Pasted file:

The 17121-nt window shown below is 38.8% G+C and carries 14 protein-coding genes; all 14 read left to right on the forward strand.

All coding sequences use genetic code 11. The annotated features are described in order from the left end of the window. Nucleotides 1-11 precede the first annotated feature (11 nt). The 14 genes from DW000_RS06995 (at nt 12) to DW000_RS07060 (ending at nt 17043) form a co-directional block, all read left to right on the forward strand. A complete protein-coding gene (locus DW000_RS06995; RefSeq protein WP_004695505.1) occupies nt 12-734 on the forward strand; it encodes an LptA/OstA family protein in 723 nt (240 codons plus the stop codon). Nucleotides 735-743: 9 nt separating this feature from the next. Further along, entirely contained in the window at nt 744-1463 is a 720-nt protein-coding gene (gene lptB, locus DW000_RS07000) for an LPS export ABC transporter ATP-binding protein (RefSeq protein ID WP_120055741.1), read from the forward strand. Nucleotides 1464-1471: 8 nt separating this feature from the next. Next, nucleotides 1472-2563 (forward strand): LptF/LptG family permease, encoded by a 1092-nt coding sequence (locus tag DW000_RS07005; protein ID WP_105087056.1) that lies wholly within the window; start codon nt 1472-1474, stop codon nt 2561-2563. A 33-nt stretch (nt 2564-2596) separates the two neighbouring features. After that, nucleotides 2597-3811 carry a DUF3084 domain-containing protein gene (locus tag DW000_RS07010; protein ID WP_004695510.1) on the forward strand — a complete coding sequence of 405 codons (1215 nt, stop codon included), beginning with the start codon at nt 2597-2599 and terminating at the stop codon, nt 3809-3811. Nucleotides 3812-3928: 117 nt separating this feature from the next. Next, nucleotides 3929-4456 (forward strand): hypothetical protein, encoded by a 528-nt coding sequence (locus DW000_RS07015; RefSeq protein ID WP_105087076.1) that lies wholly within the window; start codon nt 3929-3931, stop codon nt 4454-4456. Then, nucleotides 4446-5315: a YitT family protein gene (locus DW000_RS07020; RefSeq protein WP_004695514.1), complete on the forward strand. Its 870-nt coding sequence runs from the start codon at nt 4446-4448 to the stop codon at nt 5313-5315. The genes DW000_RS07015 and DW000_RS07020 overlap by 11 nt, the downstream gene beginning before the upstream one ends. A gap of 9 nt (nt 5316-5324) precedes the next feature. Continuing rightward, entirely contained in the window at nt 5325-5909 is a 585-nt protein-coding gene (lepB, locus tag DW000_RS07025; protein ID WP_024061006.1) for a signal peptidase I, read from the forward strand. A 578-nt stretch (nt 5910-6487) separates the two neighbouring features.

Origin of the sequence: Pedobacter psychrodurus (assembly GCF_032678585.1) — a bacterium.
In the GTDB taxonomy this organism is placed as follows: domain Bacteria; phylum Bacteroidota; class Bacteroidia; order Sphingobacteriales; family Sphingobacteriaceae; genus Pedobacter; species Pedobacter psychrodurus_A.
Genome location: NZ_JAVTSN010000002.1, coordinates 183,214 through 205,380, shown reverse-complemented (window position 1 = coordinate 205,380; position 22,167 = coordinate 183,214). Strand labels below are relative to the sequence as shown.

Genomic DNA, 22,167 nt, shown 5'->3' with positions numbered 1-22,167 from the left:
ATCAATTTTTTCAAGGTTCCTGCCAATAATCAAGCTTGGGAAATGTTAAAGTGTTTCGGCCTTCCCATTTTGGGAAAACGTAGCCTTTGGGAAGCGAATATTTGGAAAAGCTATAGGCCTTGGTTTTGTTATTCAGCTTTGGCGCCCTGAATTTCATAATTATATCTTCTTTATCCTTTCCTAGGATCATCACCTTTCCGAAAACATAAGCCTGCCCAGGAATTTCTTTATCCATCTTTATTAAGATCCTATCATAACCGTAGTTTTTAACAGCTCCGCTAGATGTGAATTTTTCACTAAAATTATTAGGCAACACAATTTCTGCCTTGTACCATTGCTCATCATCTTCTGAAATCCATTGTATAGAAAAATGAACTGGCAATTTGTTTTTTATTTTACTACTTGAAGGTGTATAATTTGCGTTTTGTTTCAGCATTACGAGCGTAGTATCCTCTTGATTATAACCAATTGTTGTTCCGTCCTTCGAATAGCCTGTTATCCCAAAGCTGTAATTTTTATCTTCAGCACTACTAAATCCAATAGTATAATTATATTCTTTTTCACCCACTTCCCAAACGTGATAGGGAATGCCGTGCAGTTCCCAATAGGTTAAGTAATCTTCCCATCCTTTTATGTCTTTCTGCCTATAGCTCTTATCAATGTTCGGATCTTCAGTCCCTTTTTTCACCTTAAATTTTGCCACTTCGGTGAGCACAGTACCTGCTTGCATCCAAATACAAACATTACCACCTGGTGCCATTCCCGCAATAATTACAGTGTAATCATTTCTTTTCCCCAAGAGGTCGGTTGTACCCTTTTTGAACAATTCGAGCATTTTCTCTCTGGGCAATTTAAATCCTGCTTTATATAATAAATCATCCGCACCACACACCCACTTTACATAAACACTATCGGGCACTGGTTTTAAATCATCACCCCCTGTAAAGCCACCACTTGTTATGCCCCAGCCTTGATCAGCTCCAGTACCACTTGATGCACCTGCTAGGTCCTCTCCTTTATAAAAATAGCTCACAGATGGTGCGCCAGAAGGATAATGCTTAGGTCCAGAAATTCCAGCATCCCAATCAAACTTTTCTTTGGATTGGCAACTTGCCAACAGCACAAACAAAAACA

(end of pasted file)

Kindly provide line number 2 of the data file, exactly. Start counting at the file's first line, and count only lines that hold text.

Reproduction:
All coding sequences use genetic code 11. The annotated features are described in order from the left end of the window. Nucleotides 1-11 precede the first annotated feature (11 nt). The 14 genes from DW000_RS06995 (at nt 12) to DW000_RS07060 (ending at nt 17043) form a co-directional block, all read left to right on the forward strand. A complete protein-coding gene (locus DW000_RS06995; RefSeq protein WP_004695505.1) occupies nt 12-734 on the forward strand; it encodes an LptA/OstA family protein in 723 nt (240 codons plus the stop codon). Nucleotides 735-743: 9 nt separating this feature from the next. Further along, entirely contained in the window at nt 744-1463 is a 720-nt protein-coding gene (gene lptB, locus DW000_RS07000) for an LPS export ABC transporter ATP-binding protein (RefSeq protein ID WP_120055741.1), read from the forward strand. Nucleotides 1464-1471: 8 nt separating this feature from the next. Next, nucleotides 1472-2563 (forward strand): LptF/LptG family permease, encoded by a 1092-nt coding sequence (locus tag DW000_RS07005; protein ID WP_105087056.1) that lies wholly within the window; start codon nt 1472-1474, stop codon nt 2561-2563. A 33-nt stretch (nt 2564-2596) separates the two neighbouring features. After that, nucleotides 2597-3811 carry a DUF3084 domain-containing protein gene (locus tag DW000_RS07010; protein ID WP_004695510.1) on the forward strand — a complete coding sequence of 405 codons (1215 nt, stop codon included), beginning with the start codon at nt 2597-2599 and terminating at the stop codon, nt 3809-3811. Nucleotides 3812-3928: 117 nt separating this feature from the next. Next, nucleotides 3929-4456 (forward strand): hypothetical protein, encoded by a 528-nt coding sequence (locus DW000_RS07015; RefSeq protein ID WP_105087076.1) that lies wholly within the window; start codon nt 3929-3931, stop codon nt 4454-4456. Then, nucleotides 4446-5315: a YitT family protein gene (locus DW000_RS07020; RefSeq protein WP_004695514.1), complete on the forward strand. Its 870-nt coding sequence runs from the start codon at nt 4446-4448 to the stop codon at nt 5313-5315. The genes DW000_RS07015 and DW000_RS07020 overlap by 11 nt, the downstream gene beginning before the upstream one ends. A gap of 9 nt (nt 5316-5324) precedes the next feature. Continuing rightward, entirely contained in the window at nt 5325-5909 is a 585-nt protein-coding gene (lepB, locus tag DW000_RS07025; protein ID WP_024061006.1) for a signal peptidase I, read from the forward strand. A 578-nt stretch (nt 5910-6487) separates the two neighbouring features.